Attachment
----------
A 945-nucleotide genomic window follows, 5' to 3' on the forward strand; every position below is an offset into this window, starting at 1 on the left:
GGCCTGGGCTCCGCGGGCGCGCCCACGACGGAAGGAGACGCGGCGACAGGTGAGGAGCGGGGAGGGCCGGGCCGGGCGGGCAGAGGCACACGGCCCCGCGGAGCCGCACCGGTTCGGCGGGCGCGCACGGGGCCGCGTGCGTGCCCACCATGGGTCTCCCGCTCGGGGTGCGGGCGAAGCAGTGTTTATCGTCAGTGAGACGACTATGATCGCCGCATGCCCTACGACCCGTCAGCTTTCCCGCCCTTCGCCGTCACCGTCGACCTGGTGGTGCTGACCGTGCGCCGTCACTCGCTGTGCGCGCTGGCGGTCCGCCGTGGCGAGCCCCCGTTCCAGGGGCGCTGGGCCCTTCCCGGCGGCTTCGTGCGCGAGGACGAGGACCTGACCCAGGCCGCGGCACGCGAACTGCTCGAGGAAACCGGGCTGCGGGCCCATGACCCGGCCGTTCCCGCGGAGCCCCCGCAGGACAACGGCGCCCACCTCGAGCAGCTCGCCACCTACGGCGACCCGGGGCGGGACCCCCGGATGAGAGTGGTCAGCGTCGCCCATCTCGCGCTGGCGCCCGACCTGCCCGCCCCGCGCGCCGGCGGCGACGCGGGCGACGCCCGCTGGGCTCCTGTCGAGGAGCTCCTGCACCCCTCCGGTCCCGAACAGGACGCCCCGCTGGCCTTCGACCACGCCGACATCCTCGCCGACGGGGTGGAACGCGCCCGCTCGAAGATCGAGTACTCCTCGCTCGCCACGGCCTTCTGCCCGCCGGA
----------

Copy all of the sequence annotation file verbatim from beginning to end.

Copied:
A 945-nucleotide genomic window follows, 5' to 3' on the forward strand; every position below is an offset into this window, starting at 1 on the left:
GGCCTGGGCTCCGCGGGCGCGCCCACGACGGAAGGAGACGCGGCGACAGGTGAGGAGCGGGGAGGGCCGGGCCGGGCGGGCAGAGGCACACGGCCCCGCGGAGCCGCACCGGTTCGGCGGGCGCGCACGGGGCCGCGTGCGTGCCCACCATGGGTCTCCCGCTCGGGGTGCGGGCGAAGCAGTGTTTATCGTCAGTGAGACGACTATGATCGCCGCATGCCCTACGACCCGTCAGCTTTCCCGCCCTTCGCCGTCACCGTCGACCTGGTGGTGCTGACCGTGCGCCGTCACTCGCTGTGCGCGCTGGCGGTCCGCCGTGGCGAGCCCCCGTTCCAGGGGCGCTGGGCCCTTCCCGGCGGCTTCGTGCGCGAGGACGAGGACCTGACCCAGGCCGCGGCACGCGAACTGCTCGAGGAAACCGGGCTGCGGGCCCATGACCCGGCCGTTCCCGCGGAGCCCCCGCAGGACAACGGCGCCCACCTCGAGCAGCTCGCCACCTACGGCGACCCGGGGCGGGACCCCCGGATGAGAGTGGTCAGCGTCGCCCATCTCGCGCTGGCGCCCGACCTGCCCGCCCCGCGCGCCGGCGGCGACGCGGGCGACGCCCGCTGGGCTCCTGTCGAGGAGCTCCTGCACCCCTCCGGTCCCGAACAGGACGCCCCGCTGGCCTTCGACCACGCCGACATCCTCGCCGACGGGGTGGAACGCGCCCGCTCGAAGATCGAGTACTCCTCGCTCGCCACGGCCTTCTGCCCGCCGGA